“What is the greatest wonder of the world?  Every day thousands of men go to Yama’s abode, yet no man thinks of the implications of his death.”

Yama has many names, all of which indicate in some way or other, his role as Cosmic Judge and upholder of the Just.  He is Samana “the Settler”, Dandha-dhara the bearer of the Rod – symbol of authority and punitive powers – Pitri-Pati, or Lord of the Manes (ancestors).   Yama is also known as Kritana, the Finisher.  Everybody comes to him, sooner or later, and the myriad self-deceptions that everyone thinks make up life, are of no use any more.   Greater Life is possible only if we remove all tendencies to evil.  If we do not, Yama will find them out and judge us on them.

To know Yama, is to know that you live by what dies within you.



Nachiketas:   “When a man dies, this doubt arises;  some say ‘he is’ and some say ‘he is not’.  Teach me the truth.”

Death:   “Even the gods had this doubt in times of old;  for mysterious is the Law of life and death.  Ask for another boon.  Release me from this …”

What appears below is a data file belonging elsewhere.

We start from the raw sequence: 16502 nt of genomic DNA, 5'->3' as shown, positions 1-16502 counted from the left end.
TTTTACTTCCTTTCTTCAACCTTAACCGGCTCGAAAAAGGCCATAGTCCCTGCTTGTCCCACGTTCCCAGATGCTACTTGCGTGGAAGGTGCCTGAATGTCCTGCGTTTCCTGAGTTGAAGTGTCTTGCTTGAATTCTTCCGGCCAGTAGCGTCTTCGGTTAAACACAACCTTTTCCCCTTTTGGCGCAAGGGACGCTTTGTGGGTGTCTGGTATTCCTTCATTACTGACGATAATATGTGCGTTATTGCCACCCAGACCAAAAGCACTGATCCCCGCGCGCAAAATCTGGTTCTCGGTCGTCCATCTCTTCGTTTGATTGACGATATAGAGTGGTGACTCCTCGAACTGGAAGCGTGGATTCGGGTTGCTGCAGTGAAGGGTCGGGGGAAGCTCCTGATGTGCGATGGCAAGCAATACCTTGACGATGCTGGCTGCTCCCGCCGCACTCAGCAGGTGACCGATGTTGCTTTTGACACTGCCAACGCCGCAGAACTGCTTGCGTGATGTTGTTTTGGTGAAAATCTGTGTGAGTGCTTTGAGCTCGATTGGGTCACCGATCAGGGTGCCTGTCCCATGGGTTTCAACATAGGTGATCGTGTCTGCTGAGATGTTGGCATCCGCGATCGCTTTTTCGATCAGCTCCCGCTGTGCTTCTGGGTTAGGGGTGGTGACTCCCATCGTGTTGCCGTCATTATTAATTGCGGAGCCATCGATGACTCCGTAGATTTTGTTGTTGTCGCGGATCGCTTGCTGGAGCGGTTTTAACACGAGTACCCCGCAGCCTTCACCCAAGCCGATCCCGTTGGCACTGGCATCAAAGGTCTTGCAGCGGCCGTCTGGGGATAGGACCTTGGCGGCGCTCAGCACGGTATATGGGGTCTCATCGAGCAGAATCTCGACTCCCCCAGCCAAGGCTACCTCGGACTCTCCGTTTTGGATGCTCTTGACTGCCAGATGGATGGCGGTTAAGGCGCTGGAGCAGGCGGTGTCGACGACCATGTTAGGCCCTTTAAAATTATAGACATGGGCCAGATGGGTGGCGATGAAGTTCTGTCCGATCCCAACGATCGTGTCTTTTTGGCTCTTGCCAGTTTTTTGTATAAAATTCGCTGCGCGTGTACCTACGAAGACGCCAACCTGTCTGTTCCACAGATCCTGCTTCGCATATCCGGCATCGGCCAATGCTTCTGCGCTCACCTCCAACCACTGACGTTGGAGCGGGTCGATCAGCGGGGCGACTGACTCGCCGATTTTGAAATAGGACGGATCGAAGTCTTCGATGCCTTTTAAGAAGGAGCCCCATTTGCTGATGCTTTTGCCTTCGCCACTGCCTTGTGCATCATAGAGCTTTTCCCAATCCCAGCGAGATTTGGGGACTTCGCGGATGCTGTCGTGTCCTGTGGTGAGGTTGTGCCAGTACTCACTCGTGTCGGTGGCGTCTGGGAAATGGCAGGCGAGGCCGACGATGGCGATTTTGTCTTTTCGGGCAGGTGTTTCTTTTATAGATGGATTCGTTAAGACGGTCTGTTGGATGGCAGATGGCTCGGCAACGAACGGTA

Nachiketas:    “… All these pleasures pass away, O End of all!  They weaken the power of life.  And indeed how short is all life!  Keep thy horses and dancing and singing … I can only ask for the boon I have asked.”

Death:     “… There is the path of joy, and there is the path of pleasure.  Both attract the soul.  Who follows the first comes to good;  who follows pleasure reaches not the End….


Nachiketas:   “Tell me what you see beyond right and wrong, beyond what is done or not done, beyond past and future.”

Death:   “I will tell you the Word that all the Vedas glorify, all self-sacrifice expresses, all sacred studies and holy life seek.  That Word is OM.  That Word is the everlasting Brahman;  that Word is the highest End.  When that sacred Word is known, one is great in the heaven of Brahman.  Atman, the Spirit of vision, is never born and never dies.  Before him there was nothing, and he is ONE for ever more.  Neverborn and eternal, beyond times gone or to come, he does not die when the body dies.  If the slayer thinks that he kills, and if the slain thinks that he dies, neither knows the ways of truth.  The Eternal in man cannot kill;  the Eternal in man cannot die.

“Concealed in the heart of all beings is the Atman, the Spirit, the Self;  smaller than the smallest atom, greater than the vast spaces.  The man who surrenders his human will leaves sorrows behind, and beholds the glory of the Atman by the grace of the Creator.  Resting he wanders afar;  sleeping he goes everywhere.  Who else but my Self can know that God of joy and sorrows?